During the AA2A residency, I will be collaborating with a social researcher Olubusola Ojo, who is a former student of Sunderland university, by producing a series of photographic images inspired by the written body of work (Mental Slavery or Fashion Trend: Accessing the impact of skin colour stratification on the cultural phenomenon of skin bleaching or lightening: A British study) a research she has undertaken recently at the Goldsmiths University of London for her master’s degree.
The investigation explores the ideology that light skin or anything close to whiteness is more beautiful or civilised in comparison to darkness which represents ugliness and savagery. Therefore, it explores if the phenomenon of skin bleaching as a result of mental slavery, a consequence of European slavery and colonisation, or as part of a fashion trend like that of tanning or tattooing, which is linked to the modern realisation of the creation of an individualised cosmopolitan identity.
I want to raise awareness about skin bleaching as a consequence of inter-racial and intra-racial colour discrimination which is often referred to as colour stratification or colourism. I want enquire about racial self- perception in relation to important contributory factors such as education, beauty trends and the media, which are described by academics as mediums used for the sustenance of a system of privilege through the patronage of capitalist exploitation in support of the maintenance white supremacy.
Although in the United Kingdom, skin lightening treatments are available as a cosmetic procedure in the form of chemical peels, skin lightening creams and laser treatment to remove blemishes, birthmarks and dark patches; it does, however, come with a serious warning and is left to the discretion of individuals and their doctors. This is because of the risks and serious side effects linked to using these treatments. Skin lightening creams often contain ingredients such as hydroquinone and steroids/corticosteroids such as hydrocortisone which are banned in the UK unless prescribed by a doctor. Nevertheless, as a result of the ineffectual regulation of these products, they are easily assessable from any Asian or African stores and through many online outlets such as eBay and Amazon.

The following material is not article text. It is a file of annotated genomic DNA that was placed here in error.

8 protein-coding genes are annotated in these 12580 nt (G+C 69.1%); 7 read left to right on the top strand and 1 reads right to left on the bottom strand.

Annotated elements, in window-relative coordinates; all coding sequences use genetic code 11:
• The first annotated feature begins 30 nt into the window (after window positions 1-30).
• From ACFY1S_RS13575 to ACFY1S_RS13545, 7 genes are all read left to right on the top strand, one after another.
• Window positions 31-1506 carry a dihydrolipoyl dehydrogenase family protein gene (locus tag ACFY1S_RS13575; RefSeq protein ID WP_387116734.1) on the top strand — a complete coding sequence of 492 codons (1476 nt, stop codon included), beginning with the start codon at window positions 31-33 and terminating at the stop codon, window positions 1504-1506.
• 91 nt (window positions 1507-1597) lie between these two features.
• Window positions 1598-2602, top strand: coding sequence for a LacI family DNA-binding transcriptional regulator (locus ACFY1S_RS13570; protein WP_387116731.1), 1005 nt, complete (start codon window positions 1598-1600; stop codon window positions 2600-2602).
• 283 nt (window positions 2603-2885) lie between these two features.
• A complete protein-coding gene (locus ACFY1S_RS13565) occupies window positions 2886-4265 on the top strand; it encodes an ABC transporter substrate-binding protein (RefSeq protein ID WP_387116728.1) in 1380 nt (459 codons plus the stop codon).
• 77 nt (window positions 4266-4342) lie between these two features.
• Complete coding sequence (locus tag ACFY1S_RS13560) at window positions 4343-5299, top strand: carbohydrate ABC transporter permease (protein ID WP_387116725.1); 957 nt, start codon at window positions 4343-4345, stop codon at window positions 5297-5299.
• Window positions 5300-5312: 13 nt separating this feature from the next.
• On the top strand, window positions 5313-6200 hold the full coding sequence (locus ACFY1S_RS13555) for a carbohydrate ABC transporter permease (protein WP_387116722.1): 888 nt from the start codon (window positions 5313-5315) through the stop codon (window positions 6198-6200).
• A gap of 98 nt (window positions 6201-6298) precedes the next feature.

Through previous conversations undertaken between Ojo and I, as well as between Ojo and volunteers from a diverse range of backgrounds, races and ages I feel a necessity to take her research to the next level in order to inspire people to share their stories and experiences with wider audiences through the medium of photography.
By using traditional colour photography technique, sound and text I want to build a safe studio environment and produce series of images examining and echoing intense experiences of diverse individuals and the relationships that they share with their own bodies.
I want to produce a relevant body of work that could be exhibited or made into a book that would be an inspiring material for younger generations or people who are struggling with their own identity and their body image.
While raising concerns that are still painfully relevant but hidden from our society I want to expose the spoken and unspoken truths behind racism, colourism and the use of skin-lightening techniques that can result in serious side effects and complications as well as illuminate on the uncomfortable situations, the mental chaos and the significant influence that the mass media has on the whole process.
In my portraits, I want to portray emotions and sincere feelings while celebrating colour and racial diversity. I hope that the time spent at the Northern Centre of Photography will help me to develop my critical thinking skills and teach me mentoring. This opportunity I will utilise it to expand my portfolio and produce a new collaborative body of work.